Afternoon Musings-Oh, the joys of a laptop. I got over to Melbourne an hour early for my Financial Management class, give Eileen a call, then whip out my other Precious and find the Space Coast POPS. Sully has weighed in on the regime change at the NYT
And this is what this campaign was all about. It wasn't personal pique. I started to criticize the drift of the Raines Times months before he decided to purge anyone at the Times who dissented from his politics and his personal agendas. It was about stopping a hugely important media institution from becoming completely captive to the elite left and a mercurial, power-crazy Southern liberal. Of course, that battle isn't over. But the massive power-grab that Raines attempted was foiled in the end. And Lelyveld is the perfect interim choice. This is good news - for the media, the Times, above all for the blogosphere, which played a critical part in keeping this story alive - and lethal.
Amen; Sully seems to like Lelyveld better than Ben. In other good news, the House passed a partial-birth abortion ban today, 282-139. There still is a bit of conference committee work, possibly trimming off non-binding Senate language supporting Roe, but a bill will get to Dubya's desk sooner or later. Sammy Sosa seems to be owed a little benefit of the doubt; the rest of his bats weren't corked. Ben has a nice piece on the Sosa affair and how a lot of people, myself included, got a bit judgmental about the likable Dominican slugger. He'll get a lighter sentence than Albert Belle got years ago because of his likeability. You give them an inch, and they want to be a ruler. After passing a half-percent sales tax increase for school construction last month, the Polk County commissioners wants to tack on another quarter-percent for health care for the poor. This might be a trend, to finance the most heart-tugging stuff with a tax increase so they don't have to make hard choices on the more discressionary stuff. The Pope made his 100th foreign visit, to Croatia, to move along the sainthood process for a local nun. They were showing footage of John Paul staggering off the plane as I ate linner (half lunch/half dinner); an old lady in the restaurant was almost in tears with respect for him-"What a great man." When he goes, he will be missed, and not just by Catholics. He has transformed the image of the Roman Catholic Church into a more personal one; whoever follows will have a tough act to follow.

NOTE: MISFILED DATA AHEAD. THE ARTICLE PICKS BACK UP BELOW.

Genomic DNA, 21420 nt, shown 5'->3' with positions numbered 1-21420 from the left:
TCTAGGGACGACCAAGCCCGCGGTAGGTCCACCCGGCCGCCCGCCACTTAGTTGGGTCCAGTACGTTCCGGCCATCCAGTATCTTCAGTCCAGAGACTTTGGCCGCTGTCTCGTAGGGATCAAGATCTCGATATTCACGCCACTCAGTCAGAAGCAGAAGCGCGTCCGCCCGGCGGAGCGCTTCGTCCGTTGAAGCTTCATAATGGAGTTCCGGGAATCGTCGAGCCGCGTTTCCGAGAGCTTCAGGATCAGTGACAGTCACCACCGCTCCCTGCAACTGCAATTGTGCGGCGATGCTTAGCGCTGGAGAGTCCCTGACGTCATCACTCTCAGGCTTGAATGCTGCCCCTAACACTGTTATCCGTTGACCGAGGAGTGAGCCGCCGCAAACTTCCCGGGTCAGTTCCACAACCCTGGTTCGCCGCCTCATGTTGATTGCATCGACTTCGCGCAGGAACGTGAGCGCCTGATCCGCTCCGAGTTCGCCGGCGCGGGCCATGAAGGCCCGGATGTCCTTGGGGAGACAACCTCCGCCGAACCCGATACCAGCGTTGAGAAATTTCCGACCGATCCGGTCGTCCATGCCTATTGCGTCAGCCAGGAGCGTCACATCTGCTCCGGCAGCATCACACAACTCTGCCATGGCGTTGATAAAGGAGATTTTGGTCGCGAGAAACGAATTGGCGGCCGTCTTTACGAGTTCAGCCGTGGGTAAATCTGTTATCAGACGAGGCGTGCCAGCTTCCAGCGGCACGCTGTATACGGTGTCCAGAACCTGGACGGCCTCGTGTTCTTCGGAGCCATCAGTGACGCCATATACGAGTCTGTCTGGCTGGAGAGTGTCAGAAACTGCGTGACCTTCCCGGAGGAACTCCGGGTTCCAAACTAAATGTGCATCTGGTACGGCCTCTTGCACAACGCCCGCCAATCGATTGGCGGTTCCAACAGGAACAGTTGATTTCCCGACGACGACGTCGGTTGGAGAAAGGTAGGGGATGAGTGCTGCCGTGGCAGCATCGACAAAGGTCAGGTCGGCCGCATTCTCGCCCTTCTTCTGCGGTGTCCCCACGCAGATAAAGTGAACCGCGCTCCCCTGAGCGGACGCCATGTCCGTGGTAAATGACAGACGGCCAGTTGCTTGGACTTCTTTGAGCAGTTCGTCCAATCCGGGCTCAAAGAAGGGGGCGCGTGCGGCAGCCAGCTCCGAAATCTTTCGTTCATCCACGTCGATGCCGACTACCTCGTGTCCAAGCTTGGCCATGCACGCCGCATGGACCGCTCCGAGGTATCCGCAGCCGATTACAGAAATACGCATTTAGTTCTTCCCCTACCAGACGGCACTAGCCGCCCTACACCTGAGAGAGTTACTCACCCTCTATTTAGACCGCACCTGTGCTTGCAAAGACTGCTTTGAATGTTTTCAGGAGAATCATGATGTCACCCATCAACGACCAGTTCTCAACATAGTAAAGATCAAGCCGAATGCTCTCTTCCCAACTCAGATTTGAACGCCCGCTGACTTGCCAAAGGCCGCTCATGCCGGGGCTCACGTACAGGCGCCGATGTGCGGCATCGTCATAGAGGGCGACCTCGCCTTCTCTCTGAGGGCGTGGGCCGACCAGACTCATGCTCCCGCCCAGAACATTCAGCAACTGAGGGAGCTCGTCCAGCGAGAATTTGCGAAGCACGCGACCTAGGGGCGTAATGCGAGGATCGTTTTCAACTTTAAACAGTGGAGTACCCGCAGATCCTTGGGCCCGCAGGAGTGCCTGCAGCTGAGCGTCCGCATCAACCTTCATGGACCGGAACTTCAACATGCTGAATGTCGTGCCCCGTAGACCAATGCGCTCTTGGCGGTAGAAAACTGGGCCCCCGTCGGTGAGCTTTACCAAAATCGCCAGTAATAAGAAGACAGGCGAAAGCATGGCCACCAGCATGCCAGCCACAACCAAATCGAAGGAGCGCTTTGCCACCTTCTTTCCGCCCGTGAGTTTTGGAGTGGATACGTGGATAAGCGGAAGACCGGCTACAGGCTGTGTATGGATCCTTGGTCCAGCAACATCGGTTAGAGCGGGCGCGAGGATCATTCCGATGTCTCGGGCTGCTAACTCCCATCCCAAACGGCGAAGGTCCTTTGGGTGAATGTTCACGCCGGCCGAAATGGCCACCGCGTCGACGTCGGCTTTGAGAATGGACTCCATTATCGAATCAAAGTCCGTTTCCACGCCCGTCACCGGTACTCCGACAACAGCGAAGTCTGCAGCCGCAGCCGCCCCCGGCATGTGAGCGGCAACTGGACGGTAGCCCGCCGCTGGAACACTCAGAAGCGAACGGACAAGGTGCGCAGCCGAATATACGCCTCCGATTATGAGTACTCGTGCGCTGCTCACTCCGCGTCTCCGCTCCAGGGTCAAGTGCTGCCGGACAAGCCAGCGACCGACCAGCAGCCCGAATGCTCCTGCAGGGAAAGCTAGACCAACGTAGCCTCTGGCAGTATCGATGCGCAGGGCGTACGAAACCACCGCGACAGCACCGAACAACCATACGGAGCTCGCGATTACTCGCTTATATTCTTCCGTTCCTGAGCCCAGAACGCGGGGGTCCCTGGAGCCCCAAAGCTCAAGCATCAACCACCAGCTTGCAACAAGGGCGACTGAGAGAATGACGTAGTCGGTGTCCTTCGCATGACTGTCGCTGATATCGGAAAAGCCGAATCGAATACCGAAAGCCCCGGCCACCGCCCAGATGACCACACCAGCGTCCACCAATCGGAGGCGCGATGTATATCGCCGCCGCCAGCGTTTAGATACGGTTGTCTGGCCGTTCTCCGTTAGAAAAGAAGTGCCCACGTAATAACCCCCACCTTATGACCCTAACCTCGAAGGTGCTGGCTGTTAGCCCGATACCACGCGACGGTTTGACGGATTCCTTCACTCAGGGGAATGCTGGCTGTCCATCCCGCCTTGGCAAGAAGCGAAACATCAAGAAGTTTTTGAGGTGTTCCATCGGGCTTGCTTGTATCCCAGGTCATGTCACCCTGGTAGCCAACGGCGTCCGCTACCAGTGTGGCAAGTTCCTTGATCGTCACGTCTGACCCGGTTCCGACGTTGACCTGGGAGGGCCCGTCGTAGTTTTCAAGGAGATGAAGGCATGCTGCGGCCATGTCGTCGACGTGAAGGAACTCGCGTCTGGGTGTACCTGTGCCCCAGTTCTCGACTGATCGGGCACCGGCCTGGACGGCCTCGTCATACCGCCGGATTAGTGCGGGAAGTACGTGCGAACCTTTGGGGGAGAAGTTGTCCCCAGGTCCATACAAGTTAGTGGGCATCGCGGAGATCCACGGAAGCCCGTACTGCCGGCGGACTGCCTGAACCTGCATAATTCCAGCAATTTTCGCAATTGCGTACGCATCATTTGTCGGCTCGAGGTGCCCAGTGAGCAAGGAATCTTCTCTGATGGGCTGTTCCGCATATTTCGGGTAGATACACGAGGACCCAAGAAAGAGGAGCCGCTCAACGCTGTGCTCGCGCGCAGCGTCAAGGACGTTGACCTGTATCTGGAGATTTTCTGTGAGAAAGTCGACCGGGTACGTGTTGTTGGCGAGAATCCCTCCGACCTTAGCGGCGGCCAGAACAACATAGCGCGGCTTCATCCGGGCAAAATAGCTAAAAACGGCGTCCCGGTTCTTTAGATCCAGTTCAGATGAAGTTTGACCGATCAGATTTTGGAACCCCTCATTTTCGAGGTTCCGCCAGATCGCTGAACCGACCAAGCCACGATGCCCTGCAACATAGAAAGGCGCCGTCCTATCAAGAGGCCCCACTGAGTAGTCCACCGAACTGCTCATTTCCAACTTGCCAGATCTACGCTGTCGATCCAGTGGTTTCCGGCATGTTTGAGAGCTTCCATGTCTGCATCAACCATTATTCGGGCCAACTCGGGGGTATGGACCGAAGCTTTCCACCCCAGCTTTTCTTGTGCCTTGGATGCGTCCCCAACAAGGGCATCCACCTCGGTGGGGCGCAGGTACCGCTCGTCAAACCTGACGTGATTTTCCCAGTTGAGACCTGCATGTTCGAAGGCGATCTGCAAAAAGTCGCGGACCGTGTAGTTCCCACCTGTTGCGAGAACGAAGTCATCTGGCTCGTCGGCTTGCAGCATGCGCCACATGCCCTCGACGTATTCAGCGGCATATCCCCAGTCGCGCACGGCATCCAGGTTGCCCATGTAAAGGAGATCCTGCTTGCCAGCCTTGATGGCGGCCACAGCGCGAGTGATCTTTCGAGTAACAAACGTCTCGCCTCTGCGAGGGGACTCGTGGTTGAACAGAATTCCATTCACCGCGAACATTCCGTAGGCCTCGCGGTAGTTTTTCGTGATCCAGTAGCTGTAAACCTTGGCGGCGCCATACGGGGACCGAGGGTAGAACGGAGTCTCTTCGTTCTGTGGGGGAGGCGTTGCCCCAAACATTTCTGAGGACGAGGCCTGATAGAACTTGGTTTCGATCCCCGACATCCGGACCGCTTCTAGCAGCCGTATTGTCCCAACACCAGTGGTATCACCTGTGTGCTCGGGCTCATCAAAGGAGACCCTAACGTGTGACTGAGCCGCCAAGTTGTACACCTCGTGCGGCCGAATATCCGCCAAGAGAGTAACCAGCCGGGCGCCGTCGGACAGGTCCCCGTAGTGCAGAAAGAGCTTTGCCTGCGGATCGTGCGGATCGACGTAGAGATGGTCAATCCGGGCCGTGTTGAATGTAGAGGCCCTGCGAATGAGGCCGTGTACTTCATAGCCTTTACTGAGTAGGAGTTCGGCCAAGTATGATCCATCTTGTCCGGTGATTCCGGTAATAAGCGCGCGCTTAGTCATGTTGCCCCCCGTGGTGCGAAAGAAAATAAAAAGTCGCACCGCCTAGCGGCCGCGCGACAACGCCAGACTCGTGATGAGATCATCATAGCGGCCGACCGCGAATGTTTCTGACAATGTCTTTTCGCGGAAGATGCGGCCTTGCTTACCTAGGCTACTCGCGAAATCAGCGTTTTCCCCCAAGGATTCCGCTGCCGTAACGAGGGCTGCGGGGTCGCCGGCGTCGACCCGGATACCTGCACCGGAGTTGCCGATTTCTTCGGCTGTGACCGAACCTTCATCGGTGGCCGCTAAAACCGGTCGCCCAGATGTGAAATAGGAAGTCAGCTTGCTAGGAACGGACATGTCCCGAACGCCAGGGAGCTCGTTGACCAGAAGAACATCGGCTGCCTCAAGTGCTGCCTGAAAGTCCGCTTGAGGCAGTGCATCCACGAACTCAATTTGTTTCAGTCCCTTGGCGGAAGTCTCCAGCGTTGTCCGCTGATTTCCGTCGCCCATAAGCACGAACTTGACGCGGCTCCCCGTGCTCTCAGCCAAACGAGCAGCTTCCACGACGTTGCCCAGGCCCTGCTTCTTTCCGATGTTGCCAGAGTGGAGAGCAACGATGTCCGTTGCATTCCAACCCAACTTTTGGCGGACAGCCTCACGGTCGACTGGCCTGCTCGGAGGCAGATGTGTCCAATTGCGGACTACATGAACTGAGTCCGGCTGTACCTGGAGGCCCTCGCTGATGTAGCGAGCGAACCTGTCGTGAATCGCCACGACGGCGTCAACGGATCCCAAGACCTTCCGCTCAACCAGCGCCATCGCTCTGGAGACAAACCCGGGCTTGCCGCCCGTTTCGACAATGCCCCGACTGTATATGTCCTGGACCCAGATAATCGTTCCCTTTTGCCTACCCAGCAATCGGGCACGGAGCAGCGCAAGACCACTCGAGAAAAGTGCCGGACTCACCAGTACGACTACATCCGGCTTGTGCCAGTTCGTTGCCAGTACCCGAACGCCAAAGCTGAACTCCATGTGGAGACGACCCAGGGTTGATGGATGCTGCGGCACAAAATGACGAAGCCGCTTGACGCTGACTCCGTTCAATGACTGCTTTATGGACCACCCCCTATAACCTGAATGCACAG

Regime Change at the Gray Lady-The Blogosphere may have mounted another head on the wall; Howard Raines has resigned as the NYT executive editor. I haven't seen any non-blog writups yet, but the Truth Squads of Blogistan have been Raines' biggest foe and seem to have been instrumental in bringing him down, as they were with Trent Lott. I haven't covered the problems at the Times much, for I haven't had much original to say. Raines' predecessor, Joseph Lelyveld, will be returning as an interim replacement.The flak that the NYT received on this one may have forced the investors to pull the plug on Raines. The appearance of both bias and dishonesty seemed to be enough to drive people away from the newspaper. I don't think that Lelyveld is going to turn the NYT into Fox News on Dead Tree, but he might well correct the sloppy editing and overt liberal slanting of the news. However, as Ben reports, a lot of the bad editing practices started on Lelyveld's watch The Raines regime did more crusading than in the past; the hype about the Masters that brought about 40 women to protest showed a disconnect with reality. Even if this doesn't take away the liberal slant from the Times, it should reduce it and let a lot of air out of quite a few egos. The NYT has a place in the American news mix as a place for serious discussion of foreign affairs and other topics. By its big city and big journalism nature, it's likely to stay a left-leaning rag, but if it covers the news reasonablly even-handedly and truthfully, I'll keep it bookmarked. I'd love to see Sullivan's take on this-he hasn't posted since the wee hours of this morning.